Root vegetables are some of the most nutrient-dense foods you can eat. Because they grow underground, they absorb a huge amount of nutrients from the earth around them. Packed full of vitamins and minerals, they are versatile and provide a great accompaniment to many dishes and in some cases can be the main event themselves!
Clinical Nutritionist, Suzie Sawyer, gives us her top five root vegetables and their nutritional benefits.
In ancient times, people only ate beetroot leaves, with the purple root being used medicinally to treat toothaches and headaches! Now of course we know that these delicious roots are packed with beta-carotene (an antioxidant which helps to protect against the ageing process), vitamin C (to support the immune system), iron (which helps reduce tiredness and fatigue), and folic acid (great for energy).
Beetroot has now built a reputation as a superfood: most recently, it’s been found to boost exercise performance, meaning beetroot juice is a great choice for athletes.
Nutritionally, freshly boiled beetroot is as good as the raw vegetable with very few nutrients lost during cooking. There are a wealth of sweet and savoury dishes that work well with Beetroot; as a side to mackerel, in combination with goat’s cheese, as a soup, in chocolate brownies, roasted with carrots, in a salad with chorizo and pear… the list is delicious and endless!
Carrots are an excellent source of beta-carotene; our bodies convert beta-carotene into vitamin A as we need it, and vitamin A is great for the skin and is also needed for healthy vision. Interestingly, if you’re deficient in vitamin A, just one carrot a day can be enough to improve your night vision.
Nutritionally, carrots are actually better eaten cooked than raw; raw carrots have tough cellular walls which makes it more difficult for the body to extract the beta-carotene. Carrots – and in fact all vegetables contain beta-carotene – are actually best eaten in a meal containing fats (such as meat or cheese); beta-carotene is a fat soluble nutrient which means it is much better absorbed by the body when eaten with foods containing fats.
This sweet, starchy vegetable makes a great alternative to potatoes and can often be overlooked as a source of fibre, which keeps those bowels moving! Parsnips are a good source of vitamins C and E – both great for the immune system as well as supporting a healthy heart and good skin.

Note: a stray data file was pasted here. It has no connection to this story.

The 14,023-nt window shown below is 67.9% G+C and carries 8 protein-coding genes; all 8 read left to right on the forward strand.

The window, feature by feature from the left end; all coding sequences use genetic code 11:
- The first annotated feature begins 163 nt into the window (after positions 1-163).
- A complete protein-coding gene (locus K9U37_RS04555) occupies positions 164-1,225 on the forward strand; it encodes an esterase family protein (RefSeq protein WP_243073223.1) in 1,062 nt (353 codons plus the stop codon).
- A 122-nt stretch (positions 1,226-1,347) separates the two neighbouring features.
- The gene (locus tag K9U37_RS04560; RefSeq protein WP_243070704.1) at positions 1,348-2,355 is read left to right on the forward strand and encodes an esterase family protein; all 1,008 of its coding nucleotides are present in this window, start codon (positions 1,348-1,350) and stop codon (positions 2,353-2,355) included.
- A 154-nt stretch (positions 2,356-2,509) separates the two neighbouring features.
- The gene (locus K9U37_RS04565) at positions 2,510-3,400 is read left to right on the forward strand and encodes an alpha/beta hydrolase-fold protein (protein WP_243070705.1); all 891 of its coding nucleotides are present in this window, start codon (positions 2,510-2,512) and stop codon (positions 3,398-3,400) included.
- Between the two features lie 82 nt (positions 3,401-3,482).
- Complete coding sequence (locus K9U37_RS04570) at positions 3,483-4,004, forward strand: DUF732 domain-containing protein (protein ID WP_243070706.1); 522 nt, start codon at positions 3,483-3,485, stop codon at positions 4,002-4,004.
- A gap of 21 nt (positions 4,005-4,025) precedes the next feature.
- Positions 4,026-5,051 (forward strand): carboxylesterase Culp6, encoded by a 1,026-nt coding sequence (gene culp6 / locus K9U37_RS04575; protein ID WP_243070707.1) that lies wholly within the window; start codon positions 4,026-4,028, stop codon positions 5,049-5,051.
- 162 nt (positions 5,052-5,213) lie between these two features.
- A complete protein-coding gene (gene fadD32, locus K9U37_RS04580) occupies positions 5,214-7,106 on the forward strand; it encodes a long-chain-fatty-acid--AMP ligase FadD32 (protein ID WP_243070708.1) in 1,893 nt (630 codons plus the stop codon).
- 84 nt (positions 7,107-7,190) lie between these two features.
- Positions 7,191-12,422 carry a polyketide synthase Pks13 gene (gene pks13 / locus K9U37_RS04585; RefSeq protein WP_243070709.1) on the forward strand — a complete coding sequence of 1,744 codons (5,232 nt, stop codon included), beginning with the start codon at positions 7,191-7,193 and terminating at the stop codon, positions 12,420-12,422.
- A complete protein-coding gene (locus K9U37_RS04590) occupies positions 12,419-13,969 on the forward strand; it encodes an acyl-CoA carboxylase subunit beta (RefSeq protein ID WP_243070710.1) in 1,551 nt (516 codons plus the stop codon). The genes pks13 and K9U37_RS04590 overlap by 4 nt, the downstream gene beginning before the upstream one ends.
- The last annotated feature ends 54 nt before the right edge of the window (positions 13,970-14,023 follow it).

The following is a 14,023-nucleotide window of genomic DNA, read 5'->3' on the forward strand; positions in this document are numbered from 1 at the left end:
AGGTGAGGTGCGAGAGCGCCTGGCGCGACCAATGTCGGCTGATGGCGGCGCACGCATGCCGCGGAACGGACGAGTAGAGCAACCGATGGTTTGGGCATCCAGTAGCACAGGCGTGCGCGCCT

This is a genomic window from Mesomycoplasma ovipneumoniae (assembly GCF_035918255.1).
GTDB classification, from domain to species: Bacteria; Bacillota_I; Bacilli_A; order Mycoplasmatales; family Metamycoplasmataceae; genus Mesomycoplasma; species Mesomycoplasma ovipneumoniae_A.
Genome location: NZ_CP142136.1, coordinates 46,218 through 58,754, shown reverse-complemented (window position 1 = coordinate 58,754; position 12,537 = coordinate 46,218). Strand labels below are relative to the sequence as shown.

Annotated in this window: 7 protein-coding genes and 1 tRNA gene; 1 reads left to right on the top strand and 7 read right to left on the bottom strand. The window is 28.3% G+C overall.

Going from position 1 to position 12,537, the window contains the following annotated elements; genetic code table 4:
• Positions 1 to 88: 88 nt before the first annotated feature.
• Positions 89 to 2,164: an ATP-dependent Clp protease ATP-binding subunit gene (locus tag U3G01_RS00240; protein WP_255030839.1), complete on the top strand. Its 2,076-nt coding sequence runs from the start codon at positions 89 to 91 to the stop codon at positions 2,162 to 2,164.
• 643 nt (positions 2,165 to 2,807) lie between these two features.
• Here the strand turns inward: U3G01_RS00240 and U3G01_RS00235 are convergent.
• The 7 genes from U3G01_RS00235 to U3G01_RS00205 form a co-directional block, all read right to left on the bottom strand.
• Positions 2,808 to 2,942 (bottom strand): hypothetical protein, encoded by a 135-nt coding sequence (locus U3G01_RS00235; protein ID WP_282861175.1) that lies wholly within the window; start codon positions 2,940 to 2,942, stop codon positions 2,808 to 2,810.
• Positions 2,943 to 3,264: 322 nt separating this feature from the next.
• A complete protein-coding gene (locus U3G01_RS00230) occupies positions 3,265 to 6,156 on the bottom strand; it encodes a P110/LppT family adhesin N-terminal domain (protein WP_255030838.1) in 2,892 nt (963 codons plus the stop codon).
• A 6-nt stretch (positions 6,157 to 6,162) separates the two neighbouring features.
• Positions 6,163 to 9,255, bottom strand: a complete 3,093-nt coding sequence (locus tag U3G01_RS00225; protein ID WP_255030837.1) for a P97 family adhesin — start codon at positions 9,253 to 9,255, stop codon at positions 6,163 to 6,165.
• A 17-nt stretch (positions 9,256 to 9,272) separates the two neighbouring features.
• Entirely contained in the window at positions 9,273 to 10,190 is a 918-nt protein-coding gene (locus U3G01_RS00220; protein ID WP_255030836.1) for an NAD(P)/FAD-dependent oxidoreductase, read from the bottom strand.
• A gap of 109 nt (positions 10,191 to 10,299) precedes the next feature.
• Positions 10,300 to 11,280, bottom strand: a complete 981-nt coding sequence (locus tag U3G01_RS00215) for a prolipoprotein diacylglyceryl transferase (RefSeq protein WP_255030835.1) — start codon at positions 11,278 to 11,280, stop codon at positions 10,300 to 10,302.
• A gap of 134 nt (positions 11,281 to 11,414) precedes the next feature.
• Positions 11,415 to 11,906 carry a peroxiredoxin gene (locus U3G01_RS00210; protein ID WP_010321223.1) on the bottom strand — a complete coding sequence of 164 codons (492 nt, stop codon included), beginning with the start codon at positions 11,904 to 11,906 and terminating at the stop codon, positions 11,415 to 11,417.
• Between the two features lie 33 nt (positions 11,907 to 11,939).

Spicy parsnip soup is a real winner. Roast the parsnips in the oven with some garlic, turmeric, cumin and onions for about half an hour. Then put into a food processor with some vegetable stock and a little lemon juice and blend until smooth – heat and serve as needed. This soup makes a great starter for any dinner party or provides a nutritious lunch to pack for work.
Sweet potato is yet another vegetable that’s packed with beta-carotene; it’s the rich colours in root vegetables that provide this wonderful health-giving antioxidant. Sweet potatoes also provide good levels of vitamin C (for immunity) and potassium (to support a healthy heart). Although they’re very slightly higher in calories than white potatoes, sweet potatoes are much better at balancing blood sugar levels, which is really important for providing sustained energy and for effective weight management (if that is your goal).
Sweet potatoes are also incredibly versatile. As a quick and easy lunch you can eat them just like you would with white potatoes – in their jackets with some tuna and sweetcorn and a little mayonnaise. You can roast them as wedges for a delicious side dish, and they can be mashed with a little butter and black pepper. Sweet potatoes are great included in curries, pureed in soups with butternut squash, added to lamb tagines or even baked in chocolate brownies and muffins. Whatever you choose to do with them, their amazing health benefits make them a great alternative to the standard spud.
Garlic is often regarded as a staple ingredient to enhance the flavour or most dishes, but it also delivers so many health benefits! It has natural anti-viral and anti-bacterial properties which means it’s great for supporting the immune system in warding off colds and infections, and it protects the digestive tract from nasty invaders causing stomach upsets. Taking a course of garlic pills and upping your intake of garlic in meals prior to travelling abroad can really help protect the body from nasty stomach bugs.
The medicinal properties of garlic are the result of the sulphur compounds it contains. These compounds actually provide more health benefits when raw rather than cooked, but most people might find eating raw garlic a bit of a challenge! Regularly including garlic in your cooking is still going to provide great health benefits, including a healthier heart, lower blood pressure and lower cholesterol levels.
Garlic is particularly good roasted with chicken or lamb, with some rosemary. You can also mix it with chilli, thyme and olive oil to make a marinade for a delicious roast rib of beef or steak. Garlic also works really well with roasted vegetables or stir fried broccoli; it can be sautéed with butter and mushrooms or fried with cabbage, onion and bacon. Delicious!
So why not explore the many ways you can include more roots in your diet and enjoy the health benefits of these colourful and nutritious vegetables!
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